Dr. John Brown, John Brown, Clydebank. (2013). In A. Slaven & H. Murphy (Eds.), Crossing the Bar: An Oral History of the British Shipbuilding, Ship Repairing and Marine Engine Building in the Age of Decline 1956–1990 (Research in Maritime History, pp. 43-46). Liverpool University Press.
RMS Queen Mary
In 1919 Jack started a course in naval architecture at Glasgow University. He had hoped to find employment under the sandwich course scheme, but he found that a downturn in the shipbuilding industry meant that he had to accept a five year apprenticeship instead. He worked under Sir James McNeill at John Brown & Co and in 1923 he graduated with BSc and Distinction in naval architecture. In spite of sharing the same name as his employers, he was no relation.
Before leaving for his secondment to Bilbao, he became engaged to Elizabeth Wright. When he returned from his secondment, he married Elizabeth on 18 April 1930.
Undoubtedly the highlight of Jack’s career was his involvement in the design of the liner RMS Queen Mary for the Cunard Line. It was his first major project with John Brown & Co and the ship came to define his career.
The Queen Mary was launched from Clydebank on 26 September 1934 by Her Majesty Queen Mary. Work on the ship had been stopped because of the Depression and the consequent uncertainty in the shipbuilding business. The launch of the Queen Mary coincided with the heyday of shipbuilding on the Clyde.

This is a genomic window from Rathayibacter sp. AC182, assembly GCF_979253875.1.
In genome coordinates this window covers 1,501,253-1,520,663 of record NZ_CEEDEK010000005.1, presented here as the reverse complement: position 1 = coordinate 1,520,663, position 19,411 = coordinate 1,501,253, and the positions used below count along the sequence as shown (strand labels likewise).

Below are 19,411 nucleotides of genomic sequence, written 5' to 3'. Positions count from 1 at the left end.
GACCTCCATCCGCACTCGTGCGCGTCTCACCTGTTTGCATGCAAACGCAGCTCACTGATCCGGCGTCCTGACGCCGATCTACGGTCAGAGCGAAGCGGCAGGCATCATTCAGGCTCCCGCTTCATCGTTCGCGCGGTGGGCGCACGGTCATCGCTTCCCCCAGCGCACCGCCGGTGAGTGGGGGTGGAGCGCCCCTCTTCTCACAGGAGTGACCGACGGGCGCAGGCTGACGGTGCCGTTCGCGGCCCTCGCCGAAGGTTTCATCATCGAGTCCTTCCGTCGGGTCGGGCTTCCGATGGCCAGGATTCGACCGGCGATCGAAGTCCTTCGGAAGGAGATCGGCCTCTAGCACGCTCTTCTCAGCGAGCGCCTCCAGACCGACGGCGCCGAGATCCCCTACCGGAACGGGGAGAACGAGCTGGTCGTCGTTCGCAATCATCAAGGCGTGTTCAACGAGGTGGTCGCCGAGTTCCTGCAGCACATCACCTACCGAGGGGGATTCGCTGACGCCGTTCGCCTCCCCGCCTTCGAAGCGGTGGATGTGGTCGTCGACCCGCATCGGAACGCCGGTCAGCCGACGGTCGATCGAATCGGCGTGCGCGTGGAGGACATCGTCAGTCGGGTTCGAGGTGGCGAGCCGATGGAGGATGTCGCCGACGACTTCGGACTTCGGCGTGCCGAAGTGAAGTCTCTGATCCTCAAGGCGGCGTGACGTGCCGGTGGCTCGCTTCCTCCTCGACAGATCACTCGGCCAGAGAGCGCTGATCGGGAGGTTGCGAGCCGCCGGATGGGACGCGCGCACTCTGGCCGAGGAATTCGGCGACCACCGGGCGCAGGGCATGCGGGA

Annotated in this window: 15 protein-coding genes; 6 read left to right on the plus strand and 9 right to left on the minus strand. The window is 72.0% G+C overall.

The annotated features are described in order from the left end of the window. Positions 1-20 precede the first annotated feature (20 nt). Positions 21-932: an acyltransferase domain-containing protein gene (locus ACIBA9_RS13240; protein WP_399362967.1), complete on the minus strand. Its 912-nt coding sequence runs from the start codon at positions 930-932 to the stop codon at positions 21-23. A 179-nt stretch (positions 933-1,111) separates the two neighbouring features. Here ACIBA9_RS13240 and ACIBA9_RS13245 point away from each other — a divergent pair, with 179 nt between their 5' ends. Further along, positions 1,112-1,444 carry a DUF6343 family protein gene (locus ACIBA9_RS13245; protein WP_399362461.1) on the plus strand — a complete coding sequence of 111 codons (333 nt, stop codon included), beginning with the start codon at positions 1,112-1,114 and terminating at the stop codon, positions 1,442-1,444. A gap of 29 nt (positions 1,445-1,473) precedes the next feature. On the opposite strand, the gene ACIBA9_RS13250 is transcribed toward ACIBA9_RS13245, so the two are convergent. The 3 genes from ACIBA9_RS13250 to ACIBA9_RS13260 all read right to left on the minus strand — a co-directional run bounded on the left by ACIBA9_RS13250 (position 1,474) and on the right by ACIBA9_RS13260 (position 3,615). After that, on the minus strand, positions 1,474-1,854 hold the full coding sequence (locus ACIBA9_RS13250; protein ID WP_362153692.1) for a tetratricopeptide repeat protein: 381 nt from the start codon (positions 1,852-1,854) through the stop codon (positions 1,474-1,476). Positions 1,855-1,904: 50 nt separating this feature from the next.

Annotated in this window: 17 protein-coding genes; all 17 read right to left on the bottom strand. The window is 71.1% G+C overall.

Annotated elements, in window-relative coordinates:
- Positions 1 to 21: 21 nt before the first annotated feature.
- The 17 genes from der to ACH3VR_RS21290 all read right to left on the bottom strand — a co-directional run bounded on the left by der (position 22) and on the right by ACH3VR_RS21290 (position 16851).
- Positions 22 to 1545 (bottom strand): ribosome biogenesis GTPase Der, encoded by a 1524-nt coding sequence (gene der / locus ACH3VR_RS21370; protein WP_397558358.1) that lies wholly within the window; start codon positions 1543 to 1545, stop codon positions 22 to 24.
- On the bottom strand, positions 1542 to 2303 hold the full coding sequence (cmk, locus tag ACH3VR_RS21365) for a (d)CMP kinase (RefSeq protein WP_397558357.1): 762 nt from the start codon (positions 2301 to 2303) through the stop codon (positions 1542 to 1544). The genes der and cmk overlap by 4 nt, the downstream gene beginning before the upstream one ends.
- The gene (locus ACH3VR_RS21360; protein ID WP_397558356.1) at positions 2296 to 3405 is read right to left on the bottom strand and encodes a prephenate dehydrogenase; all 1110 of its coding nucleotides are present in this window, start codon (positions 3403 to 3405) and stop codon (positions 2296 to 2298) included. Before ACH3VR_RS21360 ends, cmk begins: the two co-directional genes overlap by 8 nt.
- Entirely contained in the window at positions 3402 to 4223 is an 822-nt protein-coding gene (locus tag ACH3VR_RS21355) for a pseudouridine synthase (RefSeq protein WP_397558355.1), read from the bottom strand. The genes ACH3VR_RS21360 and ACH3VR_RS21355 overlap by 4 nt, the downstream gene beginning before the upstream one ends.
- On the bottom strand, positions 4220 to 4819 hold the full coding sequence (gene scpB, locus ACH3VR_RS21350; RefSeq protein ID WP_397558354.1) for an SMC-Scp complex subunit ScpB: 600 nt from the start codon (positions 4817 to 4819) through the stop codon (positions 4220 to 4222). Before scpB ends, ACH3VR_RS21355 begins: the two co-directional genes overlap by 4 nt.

John Brown & Co Ltd
John Brown & Co was a steel and armour-plate producer from Sheffield and they acquired the Clydebank business of James and George Thomson in 1890. The Thomson brothers left the business and the fortunes of John Brown & Co prospered as a result of international tensions with Germany. An arms race with Germany ensued, which led to increased demand for new ships.
As well as military competition with Germany, there was intense competition for the trans-atlantic liner trade. By the end of the nineteenth century, Germany enjoyed a dominant position in the translantic liner route holding the prestigious Blue Riband for the fastest crossing. Cunard responded by developing two new liners, the Mauretania and the Lusitania.
The Lusitania was built at John Brown & Co. It was launched into the Clyde on 7 June 1906. I imagine that a young Jack Brown would have been well aware of the launch as it would have been the toast of Glasgow, but as he would only have been five years old, perhaps my imagination is running away with me. Sadly, the ship was sunk off the coast of Ireland by enemy action on 7 May 1915, resulting in the loss of 1,199 passengers and crew. She held the Blue Riband in 1908 and was briefly the world’s largest passenger ship before the launch of her sister ship the Mauretania.
John Brown & Co won their share of miltary orders, building several of the Dreadnought class of Battlecruiser for the Royal Navy, including HMS Barham, Inflexible, Repulse and Tiger.